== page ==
If you procrastinate on your creative ideas or impulses, this post is for you.
Do you believe in alternate universes?
I do, sometimes. There are so many quirks in our lives, so many tiny flakes of coincidence that build and build into a great avalanche of The Way Things Are. But what if one or two flakes had gone missing, or blown south instead of southwest?
A universe where my ex and I went through with the wedding. A universe where my dad visited the doctor a year earlier for his colonoscopy. A universe where I died from a ruptured appendix at age 23. These are all easy enough to picture, and I think about them all the time.
Sometimes, though, my imagination loses itself in truly elaborate what ifs. What if my ex and I had moved into that cute little place with the turret and the comically sloped ceilings, rather than the spacious, sprawling apartment where we ended up? Would the tiny apartment have kept us closer somehow? And if we’d stayed together, would I have been happier last year? Would I have finished my novel by now? Would I have stayed at my job?
Maybe I shouldn’t, but I enjoy spending a fraction of my life in alternate universes. If things go my way, I’m grateful not to live in the universe where that car didn’t brake in time. If things go poorly, I take comfort that—somewhere, in some other dimension—my dad is drinking his second mug of coffee and watching This Old House.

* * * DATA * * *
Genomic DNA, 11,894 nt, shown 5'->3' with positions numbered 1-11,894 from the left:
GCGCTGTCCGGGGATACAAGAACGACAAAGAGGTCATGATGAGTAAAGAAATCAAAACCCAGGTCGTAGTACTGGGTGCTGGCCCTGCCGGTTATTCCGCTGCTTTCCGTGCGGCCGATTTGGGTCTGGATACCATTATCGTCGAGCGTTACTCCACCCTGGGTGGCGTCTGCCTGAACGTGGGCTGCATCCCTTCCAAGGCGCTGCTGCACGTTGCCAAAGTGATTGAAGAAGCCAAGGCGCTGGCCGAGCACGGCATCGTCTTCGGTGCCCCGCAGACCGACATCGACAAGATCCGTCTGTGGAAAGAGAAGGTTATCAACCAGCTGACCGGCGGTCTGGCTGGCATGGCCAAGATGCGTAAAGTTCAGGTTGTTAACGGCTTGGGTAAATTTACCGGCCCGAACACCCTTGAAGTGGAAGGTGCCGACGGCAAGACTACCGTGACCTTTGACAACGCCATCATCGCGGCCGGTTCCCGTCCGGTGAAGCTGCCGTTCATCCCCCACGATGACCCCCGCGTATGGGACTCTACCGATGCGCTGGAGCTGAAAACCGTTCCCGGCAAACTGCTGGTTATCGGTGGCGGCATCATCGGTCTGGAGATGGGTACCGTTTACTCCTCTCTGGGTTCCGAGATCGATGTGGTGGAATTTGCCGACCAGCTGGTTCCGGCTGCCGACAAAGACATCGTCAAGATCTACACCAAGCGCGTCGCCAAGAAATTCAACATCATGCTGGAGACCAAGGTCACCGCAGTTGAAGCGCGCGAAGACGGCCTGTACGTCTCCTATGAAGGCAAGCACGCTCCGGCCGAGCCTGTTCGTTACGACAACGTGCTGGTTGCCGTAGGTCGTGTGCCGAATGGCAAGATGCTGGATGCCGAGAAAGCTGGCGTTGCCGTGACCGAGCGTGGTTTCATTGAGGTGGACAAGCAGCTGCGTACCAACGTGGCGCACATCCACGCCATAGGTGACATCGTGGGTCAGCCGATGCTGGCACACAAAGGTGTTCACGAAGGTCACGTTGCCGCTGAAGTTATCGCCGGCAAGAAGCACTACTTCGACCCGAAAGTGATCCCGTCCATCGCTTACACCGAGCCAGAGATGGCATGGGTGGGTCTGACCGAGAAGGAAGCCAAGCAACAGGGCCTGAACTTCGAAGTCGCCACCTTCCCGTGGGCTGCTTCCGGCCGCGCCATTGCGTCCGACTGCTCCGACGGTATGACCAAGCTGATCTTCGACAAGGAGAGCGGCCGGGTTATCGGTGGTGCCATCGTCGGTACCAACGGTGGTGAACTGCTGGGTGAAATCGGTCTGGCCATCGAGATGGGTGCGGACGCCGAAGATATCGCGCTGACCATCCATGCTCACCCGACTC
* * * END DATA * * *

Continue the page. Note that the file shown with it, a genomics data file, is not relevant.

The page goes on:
I can tell you one thing, though: there is sure as hell a universe where I’m not writing.
The problem with most writing advice
If you’ve ever read writing advice, chances are you’ve encountered some snobbery. Half the writing books out there are like one unending weeder class. If you don’t wake up two hours early with a grin on your face and confetti in your heart because it’s time to write, they warn, then you’d better get your money back, because you’re not a real writer.
After taking a smug sip of their double espressos, these books tell you: Only write if you can’t not write. If being a doctor or a mother or a barkeep fulfills you, then count yourself lucky and stay the hell away. Oh, and if grocery shopping or dentist appointments or general procrastination ever keeps you from getting words on the page, then you may as well give up now, because you’ll never make it.
Their message is clear: Writing is for a select few, and if you ever doubt whether you’re part of the club, chances are you’re not.